With weight gain and energy loss, this canine glandular disease is especially common in young dogs.
Hypothyroidism is most common in medium to large dogs, and is seen mostly often in animals between the ages of two and six years old.
Consider yourself fortunate if your dog is naturally fit, athletic, high-spirited, quick-witted and blessed with a healthy haircoat. Some dogs aren’t
like that. They’re sluggish, lazy, slow-moving and unresponsive. They have a shabby-looking coat and a tendency to gain weight – even though their
owners make sure their daily diet is healthful in terms of both quantity and nutritional value.
In some cases, dogs may be “naturally” fat and lethargic. But if your animal seems to be gaining weight steadily while becoming increasingly lazy and
dull-minded, you should consult your veterinarian. A wide variety of disorders can be responsible, one of the more common of which is a glandular
disease called hypothyroidism.
Most cases of this frequently observed canine health problem are easily treatable. If untreated, however, its consequences can be lethal.
A Vital Process
Canine hypothyroidism is a condition caused by a malfunctioning thyroid gland – a relatively small, butterflyshaped structure with two lobes, right
and left, that are situated in a dog’s neck adjacent to the upper end of its trachea, or windpipe. It is a crucial component of an animal’s endocrine
system, a group of glands located throughout the body that secrete hormones into the bloodstream and thereby regulate many vital bodily processes.
The adrenal glands, for example, secrete hormones that help keep blood pressure and heart function in check and control the body’s use of fats, proteins
and carbohydrates, while the pancreas produces insulin to regulate blood sugar levels. The thyroid gland’s function, on the other hand, is to regulate
an animal’s overall metabolism – the speed at which all of its bodily processes are carried out.
The thyroid gland accomplishes this by secreting two vitally important hormones, thyroxine and triiodothyromine – commonly known, respectively, as
T4 and T3 – that circulate through a dog’s system and stimulate receptors in the tissues of the body. When the thyroid is operating properly, a
dog’s metabolic rate is smoothly maintained. When the gland secretes either too much or too little T3 and T4, however, all of a dog’s bodily processes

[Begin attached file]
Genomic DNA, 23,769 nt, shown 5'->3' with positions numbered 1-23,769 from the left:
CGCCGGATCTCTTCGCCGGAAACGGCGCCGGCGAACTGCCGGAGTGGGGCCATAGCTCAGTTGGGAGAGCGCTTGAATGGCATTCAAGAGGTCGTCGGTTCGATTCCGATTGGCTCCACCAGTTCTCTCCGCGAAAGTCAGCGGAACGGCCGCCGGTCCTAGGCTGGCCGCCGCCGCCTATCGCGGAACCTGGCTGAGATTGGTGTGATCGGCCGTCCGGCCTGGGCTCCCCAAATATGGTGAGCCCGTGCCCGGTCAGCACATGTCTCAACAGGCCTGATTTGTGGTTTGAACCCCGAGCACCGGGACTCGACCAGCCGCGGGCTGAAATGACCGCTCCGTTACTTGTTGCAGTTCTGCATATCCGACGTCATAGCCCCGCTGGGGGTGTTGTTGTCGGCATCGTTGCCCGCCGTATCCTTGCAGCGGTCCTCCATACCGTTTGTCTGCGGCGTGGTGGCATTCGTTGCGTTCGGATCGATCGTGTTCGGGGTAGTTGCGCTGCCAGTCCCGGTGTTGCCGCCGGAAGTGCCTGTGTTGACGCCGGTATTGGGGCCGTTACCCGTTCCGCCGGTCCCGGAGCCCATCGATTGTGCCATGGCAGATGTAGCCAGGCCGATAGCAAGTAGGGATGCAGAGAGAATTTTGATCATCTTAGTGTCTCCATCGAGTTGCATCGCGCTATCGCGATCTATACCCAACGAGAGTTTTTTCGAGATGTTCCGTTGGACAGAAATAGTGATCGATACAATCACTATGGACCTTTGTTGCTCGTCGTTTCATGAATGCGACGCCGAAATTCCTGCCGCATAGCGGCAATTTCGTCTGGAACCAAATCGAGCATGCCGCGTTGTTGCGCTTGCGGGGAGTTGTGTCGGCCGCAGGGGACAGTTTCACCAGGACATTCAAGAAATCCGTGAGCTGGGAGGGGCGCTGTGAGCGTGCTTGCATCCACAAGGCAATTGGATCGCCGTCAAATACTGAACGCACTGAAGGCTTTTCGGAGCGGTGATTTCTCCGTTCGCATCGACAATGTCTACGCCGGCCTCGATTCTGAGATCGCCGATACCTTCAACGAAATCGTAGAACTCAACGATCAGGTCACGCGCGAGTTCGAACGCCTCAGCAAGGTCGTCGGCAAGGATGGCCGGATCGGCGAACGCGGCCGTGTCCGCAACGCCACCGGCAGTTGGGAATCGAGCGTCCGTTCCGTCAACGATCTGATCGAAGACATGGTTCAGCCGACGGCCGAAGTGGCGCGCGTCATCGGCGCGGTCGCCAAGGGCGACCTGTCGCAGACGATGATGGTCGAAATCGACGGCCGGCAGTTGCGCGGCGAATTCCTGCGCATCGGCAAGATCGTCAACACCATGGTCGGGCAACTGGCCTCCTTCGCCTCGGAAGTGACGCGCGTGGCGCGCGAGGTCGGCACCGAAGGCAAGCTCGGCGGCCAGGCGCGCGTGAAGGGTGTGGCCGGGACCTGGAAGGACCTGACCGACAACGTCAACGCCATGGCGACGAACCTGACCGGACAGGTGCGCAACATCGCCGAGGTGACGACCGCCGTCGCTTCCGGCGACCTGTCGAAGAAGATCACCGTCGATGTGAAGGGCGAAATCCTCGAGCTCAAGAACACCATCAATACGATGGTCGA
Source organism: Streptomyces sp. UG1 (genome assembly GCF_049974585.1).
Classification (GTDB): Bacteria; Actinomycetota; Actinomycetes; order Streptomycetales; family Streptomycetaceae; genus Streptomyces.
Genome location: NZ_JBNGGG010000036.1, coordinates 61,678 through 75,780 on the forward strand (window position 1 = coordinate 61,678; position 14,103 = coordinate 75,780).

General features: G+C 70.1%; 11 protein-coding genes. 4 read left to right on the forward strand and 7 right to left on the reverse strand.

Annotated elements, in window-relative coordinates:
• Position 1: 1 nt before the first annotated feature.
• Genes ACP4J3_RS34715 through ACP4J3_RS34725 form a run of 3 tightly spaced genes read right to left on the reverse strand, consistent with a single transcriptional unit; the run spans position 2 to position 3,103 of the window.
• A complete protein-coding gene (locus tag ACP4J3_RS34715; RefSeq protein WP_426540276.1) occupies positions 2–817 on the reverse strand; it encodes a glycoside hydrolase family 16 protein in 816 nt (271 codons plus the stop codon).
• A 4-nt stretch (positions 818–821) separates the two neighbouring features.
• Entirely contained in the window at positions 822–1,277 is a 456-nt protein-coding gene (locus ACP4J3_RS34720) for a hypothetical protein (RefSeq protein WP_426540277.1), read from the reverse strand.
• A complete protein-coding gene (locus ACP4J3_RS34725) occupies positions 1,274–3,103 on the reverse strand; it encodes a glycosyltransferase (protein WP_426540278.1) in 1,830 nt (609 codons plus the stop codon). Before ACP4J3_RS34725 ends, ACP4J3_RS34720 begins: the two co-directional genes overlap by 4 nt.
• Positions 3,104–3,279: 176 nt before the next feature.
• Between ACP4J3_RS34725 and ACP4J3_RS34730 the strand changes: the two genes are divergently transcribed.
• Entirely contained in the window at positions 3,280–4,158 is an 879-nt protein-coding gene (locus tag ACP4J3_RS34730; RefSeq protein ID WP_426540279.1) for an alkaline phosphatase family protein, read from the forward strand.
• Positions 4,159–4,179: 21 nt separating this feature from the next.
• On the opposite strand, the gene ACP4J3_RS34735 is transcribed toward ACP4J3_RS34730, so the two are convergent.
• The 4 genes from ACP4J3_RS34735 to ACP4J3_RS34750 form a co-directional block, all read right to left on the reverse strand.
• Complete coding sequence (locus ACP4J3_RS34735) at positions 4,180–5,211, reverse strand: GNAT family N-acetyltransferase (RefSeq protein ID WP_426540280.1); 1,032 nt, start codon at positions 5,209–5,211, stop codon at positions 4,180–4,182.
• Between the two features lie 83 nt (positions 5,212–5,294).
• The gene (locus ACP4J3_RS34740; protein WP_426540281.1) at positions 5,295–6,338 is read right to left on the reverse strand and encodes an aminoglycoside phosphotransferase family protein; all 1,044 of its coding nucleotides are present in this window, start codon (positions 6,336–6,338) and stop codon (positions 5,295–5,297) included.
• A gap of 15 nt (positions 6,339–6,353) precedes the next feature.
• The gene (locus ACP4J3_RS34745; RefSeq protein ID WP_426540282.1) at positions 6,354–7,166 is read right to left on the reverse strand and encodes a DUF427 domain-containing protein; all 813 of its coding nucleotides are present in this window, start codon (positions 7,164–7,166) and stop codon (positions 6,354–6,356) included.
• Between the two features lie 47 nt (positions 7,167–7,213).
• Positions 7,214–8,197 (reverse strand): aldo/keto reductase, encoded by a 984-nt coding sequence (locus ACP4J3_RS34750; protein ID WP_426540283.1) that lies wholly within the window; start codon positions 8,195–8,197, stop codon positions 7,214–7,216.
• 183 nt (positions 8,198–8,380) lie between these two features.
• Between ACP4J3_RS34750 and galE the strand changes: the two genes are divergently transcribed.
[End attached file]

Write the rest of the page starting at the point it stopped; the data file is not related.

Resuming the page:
either accelerate or slow down, and the animal can eventually end up in big trouble.
Hypothyroidism, a dysfunction of the thyroid gland that is frequently observed in young to middle-aged dogs, is marked by insufficient hormonal production
that occurs when the gland becomes atrophied or, for some reason, disappears altogether. According to Mark Peterson, DVM, head of the endocrinology
division at the Animal Medical Center in New York City, the condition is the most common of all canine endocrine diseases. At his clinic, he says,
“We see about one case per week.”
Hypothyroidism most often results from an immune-system reaction that causes the thyroid gland to become inflamed and then dry up. Cancer, which necessitates
the surgical removal of the gland, is another cause of the condition.
In any case, the resulting decline or absence of thyroid hormone production slows down an affected dog’s metabolic rate, and this will inevitably lead
to the classic clinical signs of the disease: (1) weight gain without a corresponding increase in appetite or food consumption and (2) lethargy
often manifested by an unwillingness to exercise and an intolerance of physical activity.
Other frequent signs of the disorder include hair loss (alopecia), which Dr. Peterson notes is usually bilateral and symmetrical; intolerance of cold
temperatures; slowed heartbeat; vomiting and diarrhea; and in some instances, an increase in aggressive behavior.
In some cases, canine hypothyroidism will affect a dog’s reproductive system. In females, the length of time between estrous cycles may increase; some
females, in fact, will stop cycling altogether. In males, the sperm count may decline, the testicles may atrophy, and the sex drive will diminish
substantially or altogether disappear.